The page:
Written by Norman Isaac Mwambazi

Inflation scare is over, investors turn focus to the Federal Reserve

In the previous few months that have succeeded the passing of the $1.9 trillion stimulus package by the Biden administration …

In the previous few months that have succeeded the passing of the $1.9 trillion stimulus package by the Biden administration in addition to the $900 billion package that had been passed by the Trump administration to rescue the economy from the effects of the covid-19 pandemic, there have been growing fears of inflation amongst investors.

This is because the $1,400 stimulus checks millions of Americans received increased their purchasing power which in turn drove up consumer prices yet suppliers were still struggling with some hurdles in getting the supplied chain to what it was pre-pandemic. This has forced the companies to raise their prices with the rising demand for goods.  

The good news is that these fears seem to have been washed away because investors have digested the idea that inflation is currently running above previous expectations. The fear has now turned to the Federal Reserve Bank as investors wait to see how quickly it will respond to the rise in prices. The benchmark S&P 500 has been basically flat since mid-April, a stretch that included a 4% pullback.

Inflation regarding bonds

In the bond market, prices indicate that investors expect inflation over the next five years to be 2.62% annually, up more than 0.62% at the start of the year. However, this expected rate of inflation is lower than 2.7% where it stood on May 10, 2021.

Dennis DeBusschere, head of portfolio strategy research at Evercore wrote that “that inflation shock fear eased over the past week.”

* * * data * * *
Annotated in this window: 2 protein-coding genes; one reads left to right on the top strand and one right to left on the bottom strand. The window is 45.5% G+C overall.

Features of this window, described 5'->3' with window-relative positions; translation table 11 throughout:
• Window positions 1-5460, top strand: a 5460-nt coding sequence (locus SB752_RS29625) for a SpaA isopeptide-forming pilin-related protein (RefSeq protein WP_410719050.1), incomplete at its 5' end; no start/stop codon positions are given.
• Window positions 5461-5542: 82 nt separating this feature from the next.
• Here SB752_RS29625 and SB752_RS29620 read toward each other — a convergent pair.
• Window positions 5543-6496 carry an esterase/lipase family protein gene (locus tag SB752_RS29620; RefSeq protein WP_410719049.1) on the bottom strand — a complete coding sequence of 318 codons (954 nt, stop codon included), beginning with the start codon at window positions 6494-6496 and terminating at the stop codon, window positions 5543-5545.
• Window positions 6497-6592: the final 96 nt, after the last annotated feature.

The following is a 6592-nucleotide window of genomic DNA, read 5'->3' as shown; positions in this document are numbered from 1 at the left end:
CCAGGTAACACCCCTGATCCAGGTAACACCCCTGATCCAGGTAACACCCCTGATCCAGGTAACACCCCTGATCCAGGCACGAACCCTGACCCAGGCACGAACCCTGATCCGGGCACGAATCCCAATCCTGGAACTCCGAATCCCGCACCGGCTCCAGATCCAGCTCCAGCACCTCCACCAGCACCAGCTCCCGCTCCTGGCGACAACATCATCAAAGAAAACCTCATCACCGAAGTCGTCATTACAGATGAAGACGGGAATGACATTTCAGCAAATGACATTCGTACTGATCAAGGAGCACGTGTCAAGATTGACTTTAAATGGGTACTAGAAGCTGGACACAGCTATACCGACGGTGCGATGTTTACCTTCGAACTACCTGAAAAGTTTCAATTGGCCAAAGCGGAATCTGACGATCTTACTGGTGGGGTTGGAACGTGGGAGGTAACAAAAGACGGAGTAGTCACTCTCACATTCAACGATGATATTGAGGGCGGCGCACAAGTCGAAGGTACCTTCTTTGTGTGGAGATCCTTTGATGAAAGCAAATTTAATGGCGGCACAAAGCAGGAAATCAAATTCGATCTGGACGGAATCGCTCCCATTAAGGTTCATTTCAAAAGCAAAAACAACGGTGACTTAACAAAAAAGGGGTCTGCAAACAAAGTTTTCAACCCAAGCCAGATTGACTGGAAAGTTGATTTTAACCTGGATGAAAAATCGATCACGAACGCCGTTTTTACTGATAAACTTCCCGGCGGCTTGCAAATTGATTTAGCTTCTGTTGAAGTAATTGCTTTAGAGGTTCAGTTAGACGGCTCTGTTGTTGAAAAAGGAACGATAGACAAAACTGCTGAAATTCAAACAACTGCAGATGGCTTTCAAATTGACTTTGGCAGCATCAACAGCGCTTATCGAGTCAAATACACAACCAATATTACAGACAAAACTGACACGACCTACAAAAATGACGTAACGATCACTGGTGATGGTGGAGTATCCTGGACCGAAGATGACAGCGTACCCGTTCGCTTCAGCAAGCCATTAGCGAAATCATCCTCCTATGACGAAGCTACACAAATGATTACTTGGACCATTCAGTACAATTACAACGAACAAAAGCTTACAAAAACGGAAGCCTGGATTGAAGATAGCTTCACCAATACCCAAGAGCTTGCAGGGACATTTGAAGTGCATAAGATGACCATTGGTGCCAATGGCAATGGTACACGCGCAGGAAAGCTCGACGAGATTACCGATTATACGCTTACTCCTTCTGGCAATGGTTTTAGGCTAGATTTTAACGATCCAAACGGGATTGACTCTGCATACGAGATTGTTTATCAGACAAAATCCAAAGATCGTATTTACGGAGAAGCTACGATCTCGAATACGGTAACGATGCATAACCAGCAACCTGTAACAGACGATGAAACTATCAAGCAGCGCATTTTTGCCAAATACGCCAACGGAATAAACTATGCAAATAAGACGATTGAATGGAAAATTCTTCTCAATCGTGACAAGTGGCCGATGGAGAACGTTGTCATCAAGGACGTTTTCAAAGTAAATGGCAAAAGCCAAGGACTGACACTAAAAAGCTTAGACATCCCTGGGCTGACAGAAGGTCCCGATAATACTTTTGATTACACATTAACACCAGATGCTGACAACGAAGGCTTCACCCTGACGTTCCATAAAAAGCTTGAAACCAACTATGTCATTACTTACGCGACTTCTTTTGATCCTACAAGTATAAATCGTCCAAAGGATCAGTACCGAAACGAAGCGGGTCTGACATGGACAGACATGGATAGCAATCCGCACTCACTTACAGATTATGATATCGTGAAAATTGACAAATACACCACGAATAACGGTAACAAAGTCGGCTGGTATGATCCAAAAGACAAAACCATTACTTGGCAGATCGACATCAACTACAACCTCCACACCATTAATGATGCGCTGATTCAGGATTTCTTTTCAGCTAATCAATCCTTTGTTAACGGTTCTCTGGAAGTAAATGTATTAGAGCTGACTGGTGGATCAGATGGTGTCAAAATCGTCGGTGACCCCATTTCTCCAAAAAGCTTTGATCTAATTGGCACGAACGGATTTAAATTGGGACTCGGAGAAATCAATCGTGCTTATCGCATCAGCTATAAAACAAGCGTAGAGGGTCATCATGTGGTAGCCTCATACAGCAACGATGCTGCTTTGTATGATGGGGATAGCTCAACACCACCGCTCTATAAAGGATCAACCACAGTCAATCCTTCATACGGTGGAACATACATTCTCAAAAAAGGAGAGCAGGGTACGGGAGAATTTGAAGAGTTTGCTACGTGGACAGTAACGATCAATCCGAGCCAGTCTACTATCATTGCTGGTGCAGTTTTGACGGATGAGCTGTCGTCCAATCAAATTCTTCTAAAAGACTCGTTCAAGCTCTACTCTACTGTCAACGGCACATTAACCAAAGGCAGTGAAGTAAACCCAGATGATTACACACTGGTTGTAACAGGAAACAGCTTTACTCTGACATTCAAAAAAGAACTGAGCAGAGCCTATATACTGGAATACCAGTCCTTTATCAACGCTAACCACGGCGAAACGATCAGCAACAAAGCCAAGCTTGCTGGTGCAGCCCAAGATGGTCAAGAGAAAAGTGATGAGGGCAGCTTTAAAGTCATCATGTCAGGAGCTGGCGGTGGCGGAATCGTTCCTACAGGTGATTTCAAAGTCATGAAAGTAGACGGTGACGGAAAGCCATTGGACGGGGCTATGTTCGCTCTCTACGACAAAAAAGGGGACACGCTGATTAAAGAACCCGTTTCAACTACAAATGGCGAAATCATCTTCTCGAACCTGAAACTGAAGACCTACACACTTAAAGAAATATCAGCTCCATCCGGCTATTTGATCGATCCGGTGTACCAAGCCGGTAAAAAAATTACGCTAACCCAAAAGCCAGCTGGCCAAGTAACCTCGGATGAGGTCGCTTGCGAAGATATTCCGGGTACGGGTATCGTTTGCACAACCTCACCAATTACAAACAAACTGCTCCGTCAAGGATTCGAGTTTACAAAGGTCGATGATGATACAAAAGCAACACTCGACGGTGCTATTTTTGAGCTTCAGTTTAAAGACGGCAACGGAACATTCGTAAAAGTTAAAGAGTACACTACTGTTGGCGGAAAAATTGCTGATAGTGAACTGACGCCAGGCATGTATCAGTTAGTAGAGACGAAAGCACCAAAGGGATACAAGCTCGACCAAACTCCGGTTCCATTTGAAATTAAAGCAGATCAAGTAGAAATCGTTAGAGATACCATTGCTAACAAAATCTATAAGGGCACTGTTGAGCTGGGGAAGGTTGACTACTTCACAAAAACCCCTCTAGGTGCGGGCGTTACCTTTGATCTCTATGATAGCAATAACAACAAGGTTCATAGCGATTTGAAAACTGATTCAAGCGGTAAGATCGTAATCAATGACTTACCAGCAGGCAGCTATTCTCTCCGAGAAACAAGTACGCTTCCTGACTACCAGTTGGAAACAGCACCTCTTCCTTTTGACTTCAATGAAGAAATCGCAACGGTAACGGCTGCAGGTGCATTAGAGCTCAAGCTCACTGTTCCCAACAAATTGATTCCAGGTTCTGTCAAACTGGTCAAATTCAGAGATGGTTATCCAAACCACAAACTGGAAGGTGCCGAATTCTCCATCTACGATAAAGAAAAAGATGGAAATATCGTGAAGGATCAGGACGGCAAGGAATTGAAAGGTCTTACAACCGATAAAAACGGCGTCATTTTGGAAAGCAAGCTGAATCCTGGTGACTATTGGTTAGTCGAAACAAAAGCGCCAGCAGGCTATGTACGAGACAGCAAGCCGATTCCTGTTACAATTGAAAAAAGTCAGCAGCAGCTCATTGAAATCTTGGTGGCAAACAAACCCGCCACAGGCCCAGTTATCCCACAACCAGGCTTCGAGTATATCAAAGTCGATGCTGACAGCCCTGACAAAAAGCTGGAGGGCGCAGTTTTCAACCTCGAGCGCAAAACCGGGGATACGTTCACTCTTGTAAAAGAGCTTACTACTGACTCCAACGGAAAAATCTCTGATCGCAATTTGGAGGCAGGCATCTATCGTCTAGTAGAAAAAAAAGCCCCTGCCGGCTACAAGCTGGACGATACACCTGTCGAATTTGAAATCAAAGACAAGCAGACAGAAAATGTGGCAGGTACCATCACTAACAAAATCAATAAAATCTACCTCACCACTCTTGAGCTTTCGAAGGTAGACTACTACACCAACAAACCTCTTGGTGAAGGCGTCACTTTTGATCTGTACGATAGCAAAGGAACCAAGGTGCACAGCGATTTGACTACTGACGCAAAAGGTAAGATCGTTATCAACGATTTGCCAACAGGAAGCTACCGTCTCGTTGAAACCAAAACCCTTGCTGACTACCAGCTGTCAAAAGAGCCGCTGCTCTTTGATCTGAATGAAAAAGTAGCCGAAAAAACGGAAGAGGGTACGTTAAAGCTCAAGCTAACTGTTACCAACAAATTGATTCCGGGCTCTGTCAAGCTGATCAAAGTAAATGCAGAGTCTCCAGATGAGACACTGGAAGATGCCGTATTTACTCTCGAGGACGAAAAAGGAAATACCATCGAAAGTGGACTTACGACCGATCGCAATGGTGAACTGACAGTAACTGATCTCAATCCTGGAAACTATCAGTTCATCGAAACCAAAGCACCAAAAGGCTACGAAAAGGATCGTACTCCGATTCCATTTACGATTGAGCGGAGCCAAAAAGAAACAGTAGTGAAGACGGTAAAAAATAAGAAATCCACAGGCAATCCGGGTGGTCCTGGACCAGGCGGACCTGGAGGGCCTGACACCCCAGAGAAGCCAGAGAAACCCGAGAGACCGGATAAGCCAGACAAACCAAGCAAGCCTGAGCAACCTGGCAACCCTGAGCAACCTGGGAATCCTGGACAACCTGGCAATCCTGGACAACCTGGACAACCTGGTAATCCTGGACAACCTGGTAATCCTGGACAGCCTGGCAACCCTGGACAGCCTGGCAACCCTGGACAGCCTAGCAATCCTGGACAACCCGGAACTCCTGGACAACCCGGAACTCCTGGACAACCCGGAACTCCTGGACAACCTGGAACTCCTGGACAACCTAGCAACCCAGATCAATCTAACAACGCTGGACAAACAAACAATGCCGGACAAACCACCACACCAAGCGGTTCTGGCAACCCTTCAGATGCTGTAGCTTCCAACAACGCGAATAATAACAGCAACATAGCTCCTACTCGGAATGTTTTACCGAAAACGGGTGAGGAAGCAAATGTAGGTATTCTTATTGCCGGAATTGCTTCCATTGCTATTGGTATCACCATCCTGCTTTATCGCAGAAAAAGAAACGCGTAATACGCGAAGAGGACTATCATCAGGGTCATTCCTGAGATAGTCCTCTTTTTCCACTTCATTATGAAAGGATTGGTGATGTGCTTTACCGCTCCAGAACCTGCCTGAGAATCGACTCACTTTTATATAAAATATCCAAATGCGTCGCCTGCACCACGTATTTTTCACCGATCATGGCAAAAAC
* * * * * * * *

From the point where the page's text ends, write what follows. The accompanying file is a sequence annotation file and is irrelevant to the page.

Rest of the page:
Federl Reserve Bnk ction

Investors are now monitoring how soon the Federal Reserve Bank will respond to inflation. In the last year, the Fed has managed to keep interest rates at near-zero levels to keep the economy afloat through buying bonds, so the Fed’s first move is expected to reduce the amount of bonds it has been buying.

If the Fed does this, the money moving into the market will significantly reduce which would, in turn, reduce bond prices. This result will be an increase in both bond yields and the cost of borrowing for homebuyers and corporations alike. Higher yields also eat into the current value of future cash flows, bringing stock valuations lower.

The minutes from the Fed’s April 28-29 policy meeting, published last week, even raised the possibility that members may begin discussing scaling back, or tapering, the asset-purchasing program at coming meetings.

“In investors’ eyes, the taper signal timeline was pulled forward to July instead of August,” DeBusschere says.

The second move by the Federal Reserve Bank might be to raise the benchmark lending rate, an action that could come sooner than expected, considering it was expected to stay protracted until 2022 or 2023.

According to Evercore data, the futures market for the federal-funds rate is now reflecting a rate just under 0.25%, up from 0.2% a few weeks ago. The Fed’s current target range for the rate is between 0% and 0.25%.

Currently, investors are expecting interest rates across the board to rise sooner rather than later and this could soon led to significant stock-market volatility.